针对A-SMGCS系统场面活动三维仿真问题,提出一种以开源模拟飞行器FlightGear为场景仿真平台,以实时ADS-B监视数据为驱动,以Linux为操作平台的机场场面活动三维仿真系统设计新方法.仿真系统按照实际机场模型进行机场布局设计,飞机、航站楼、塔台三维建模,地形数据生成,对真实机场环境进行了完整建模.由于ADS-B监视数据缺少飞机姿态信息,提出一种根据位置数据推算出姿态信息的新方法.首先把ADS-B监视数据进行航迹卡尔曼滤波,然后根据飞机前后两个位置的空间连线矢量计算飞行姿态.通过FlightGear多机网络数据接口导入飞机定位数据与姿态数据驱动飞机模型运动,实现了对飞机运动的六自由度仿真.仿真结果表明,该系统能逼真、准确再现真实机场飞机实时活动情况.由于完全基于开源软件设计,该系统低成本实现了对场面活动的实时三维仿真.%A new method to design a 3D surface movement simulation system for A-SMGCS based on Linux operation system and FilightGear flight simulator was proposed. The simulation system was driven by real-time track data of ADS-B. An airport model was built up according to a real airport prototype by modeling of aircrafts, airport layout, terminal, tower and terrain. Because ADS-B track data had no flight attitude data, an algorithm to extract flight attitude from a space vector, which was connected by two pre and post track points, was proposed. Six degrees of freedom (6-DOF) aircraft movement simulation was realized by importing position and attitude data into FlightGear through its multiplayer interface to drive aircraft models. The simulation results show that, the system can simulate surface movement accurately and realistically. The simulation system is low-cost because it is based on free, open source software.

  16. Documenting the NASA Armstrong Flight Research Center Oblate Earth Simulation Equations of Motion and Integration Algorithm

    Science.gov (United States)

    Clarke, R.; Lintereur, L.; Bahm, C.

    2016-01-01

    A desire for more complete documentation of the National Aeronautics and Space Administration (NASA) Armstrong Flight Research Center (AFRC), Edwards, California legacy code used in the core simulation has led to this e ort to fully document the oblate Earth six-degree-of-freedom equations of motion and integration algorithm. The authors of this report have taken much of the earlier work of the simulation engineering group and used it as a jumping-o point for this report. The largest addition this report makes is that each element of the equations of motion is traced back to first principles and at no point is the reader forced to take an equation on faith alone. There are no discoveries of previously unknown principles contained in this report; this report is a collection and presentation of textbook principles. The value of this report is that those textbook principles are herein documented in standard nomenclature that matches the form of the computer code DERIVC. Previous handwritten notes are much of the backbone of this work, however, in almost every area, derivations are explicitly shown to assure the reader that the equations which make up the oblate Earth version of the computer routine, DERIVC, are correct.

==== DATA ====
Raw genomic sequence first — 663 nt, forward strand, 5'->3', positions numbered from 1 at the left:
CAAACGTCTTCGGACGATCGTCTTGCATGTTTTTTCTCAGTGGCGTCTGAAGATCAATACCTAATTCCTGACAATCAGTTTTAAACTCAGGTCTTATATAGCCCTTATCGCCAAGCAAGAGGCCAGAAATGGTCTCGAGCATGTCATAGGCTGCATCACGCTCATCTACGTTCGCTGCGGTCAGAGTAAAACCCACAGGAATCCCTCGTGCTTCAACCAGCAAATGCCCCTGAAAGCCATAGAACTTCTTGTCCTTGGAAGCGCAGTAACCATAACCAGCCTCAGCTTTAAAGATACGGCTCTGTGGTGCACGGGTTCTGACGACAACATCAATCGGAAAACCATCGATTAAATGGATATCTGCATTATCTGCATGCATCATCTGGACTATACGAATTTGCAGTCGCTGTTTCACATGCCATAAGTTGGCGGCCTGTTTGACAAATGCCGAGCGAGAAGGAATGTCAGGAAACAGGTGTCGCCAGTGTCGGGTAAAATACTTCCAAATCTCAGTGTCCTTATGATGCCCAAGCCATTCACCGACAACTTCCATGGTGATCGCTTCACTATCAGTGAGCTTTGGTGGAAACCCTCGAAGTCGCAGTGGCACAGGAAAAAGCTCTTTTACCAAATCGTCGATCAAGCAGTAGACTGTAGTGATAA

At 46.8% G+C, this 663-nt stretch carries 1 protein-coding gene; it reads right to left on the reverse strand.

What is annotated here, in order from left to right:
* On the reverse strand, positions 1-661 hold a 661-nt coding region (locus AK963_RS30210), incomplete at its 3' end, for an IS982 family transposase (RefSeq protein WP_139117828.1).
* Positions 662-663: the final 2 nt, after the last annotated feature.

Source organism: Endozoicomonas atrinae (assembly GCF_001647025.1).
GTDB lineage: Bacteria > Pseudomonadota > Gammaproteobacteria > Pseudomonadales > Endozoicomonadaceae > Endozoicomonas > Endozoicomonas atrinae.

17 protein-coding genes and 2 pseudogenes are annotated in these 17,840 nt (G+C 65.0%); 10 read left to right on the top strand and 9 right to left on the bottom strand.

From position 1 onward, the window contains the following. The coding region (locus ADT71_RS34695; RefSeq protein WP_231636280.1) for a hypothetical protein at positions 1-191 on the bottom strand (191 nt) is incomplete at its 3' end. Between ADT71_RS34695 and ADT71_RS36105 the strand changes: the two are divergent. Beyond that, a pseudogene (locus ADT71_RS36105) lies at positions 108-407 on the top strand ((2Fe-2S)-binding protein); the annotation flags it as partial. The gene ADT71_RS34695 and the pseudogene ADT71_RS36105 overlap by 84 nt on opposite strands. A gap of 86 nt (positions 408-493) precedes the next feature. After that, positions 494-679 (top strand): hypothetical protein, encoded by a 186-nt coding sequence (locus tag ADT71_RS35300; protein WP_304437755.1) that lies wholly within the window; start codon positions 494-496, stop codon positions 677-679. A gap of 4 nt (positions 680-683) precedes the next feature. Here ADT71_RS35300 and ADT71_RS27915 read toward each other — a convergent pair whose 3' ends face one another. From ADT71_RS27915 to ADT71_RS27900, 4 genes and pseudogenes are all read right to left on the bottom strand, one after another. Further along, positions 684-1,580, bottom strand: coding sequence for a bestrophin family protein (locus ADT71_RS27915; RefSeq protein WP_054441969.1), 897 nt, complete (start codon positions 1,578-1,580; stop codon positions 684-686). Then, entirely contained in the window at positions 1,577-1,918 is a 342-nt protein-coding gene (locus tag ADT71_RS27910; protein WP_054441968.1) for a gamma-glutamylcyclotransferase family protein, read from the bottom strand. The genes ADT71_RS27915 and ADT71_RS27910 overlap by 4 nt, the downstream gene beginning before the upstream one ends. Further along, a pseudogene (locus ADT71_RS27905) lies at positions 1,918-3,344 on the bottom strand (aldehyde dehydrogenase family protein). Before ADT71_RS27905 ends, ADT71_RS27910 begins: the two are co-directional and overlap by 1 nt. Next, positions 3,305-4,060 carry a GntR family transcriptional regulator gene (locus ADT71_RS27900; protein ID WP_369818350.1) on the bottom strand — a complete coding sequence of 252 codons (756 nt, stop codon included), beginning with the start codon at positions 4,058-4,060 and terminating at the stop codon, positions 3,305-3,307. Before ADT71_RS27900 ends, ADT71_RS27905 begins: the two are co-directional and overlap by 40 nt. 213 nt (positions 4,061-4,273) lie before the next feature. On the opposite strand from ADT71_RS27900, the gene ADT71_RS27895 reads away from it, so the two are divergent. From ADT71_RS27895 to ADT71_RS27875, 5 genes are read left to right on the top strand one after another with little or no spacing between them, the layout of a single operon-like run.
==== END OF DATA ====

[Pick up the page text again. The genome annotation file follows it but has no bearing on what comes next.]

17. Evaluation of Two Unique Side Stick Controllers in a Fixed-Base Flight Simulator

    Science.gov (United States)

    Mayer, Jann; Cox, Timothy H.

    2003-01-01

    A handling qualities analysis has been performed on two unique side stick controllers in a fixed-base F-18 flight simulator. Each stick, which uses a larger range of motion than is common for similar controllers, has a moving elbow cup that accommodates movement of the entire arm for control. The sticks are compared to the standard center stick in several typical fighter aircraft tasks. Several trends are visible in the time histories, pilot ratings, and pilot comments. The aggressive pilots preferred the center stick, because the side sticks are underdamped, causing overshoots and oscillations when large motions are executed. The less aggressive pilots preferred the side sticks, because of the smooth motion and low breakout forces. The aggressive pilots collectively gave the worst ratings, probably because of increased sensitivity of the simulator (compared to the actual F-18 aircraft), which can cause pilot-induced oscillations when aggressive inputs are made. Overall, the elbow cup is not a positive feature, because using the entire arm for control inhibits precision. Pilots had difficulty measuring their performance, particularly during the offset landing task, and tended to overestimate.

  18. Two-and Three-Dimensional Simulations of Beetle Hind Wing Flapping during Free Forward Flight

    Institute of Scientific and Technical Information of China (English)

    Tuyen Quang Le; Tien Van Truong; Hieu Trung Tran; Soo Hyung Park; Jin Hwan Ko; Hoon Cheol Park; Kwang Joon Yoon

    2013-01-01

    Aerodynamic characteristic of the beetle,Trypoxylus dichotomus,which has a pair of elytra (forewings) and hind wings,is numerically investigated.Based on the experimental results of wing kinematics,two-dimensional (2D) and three-dimensional (3D) computational fluid dynamic simulations were carried out to reveal aerodynamic performance of the hind wing.The roles of the spiral Leading Edge Vortex (LEV) and the spanwise flow were clarified by comparing 2D and 3D simulations.Mainly due to pitching down of chord line during downstroke in highly inclined stroke plane,relatively high averaged thrust was produced in the free forward flight of the beetle.The effects of the local corrugation and the camber variation were also investigated for the beetle's hind wings.Our results show that the camber variation plays a significant role in improving both lift and thrust in the flapping.On the other hand,the local corrugation pattern has no significant effect on the aerodynamic force due to large angle of attack during flapping.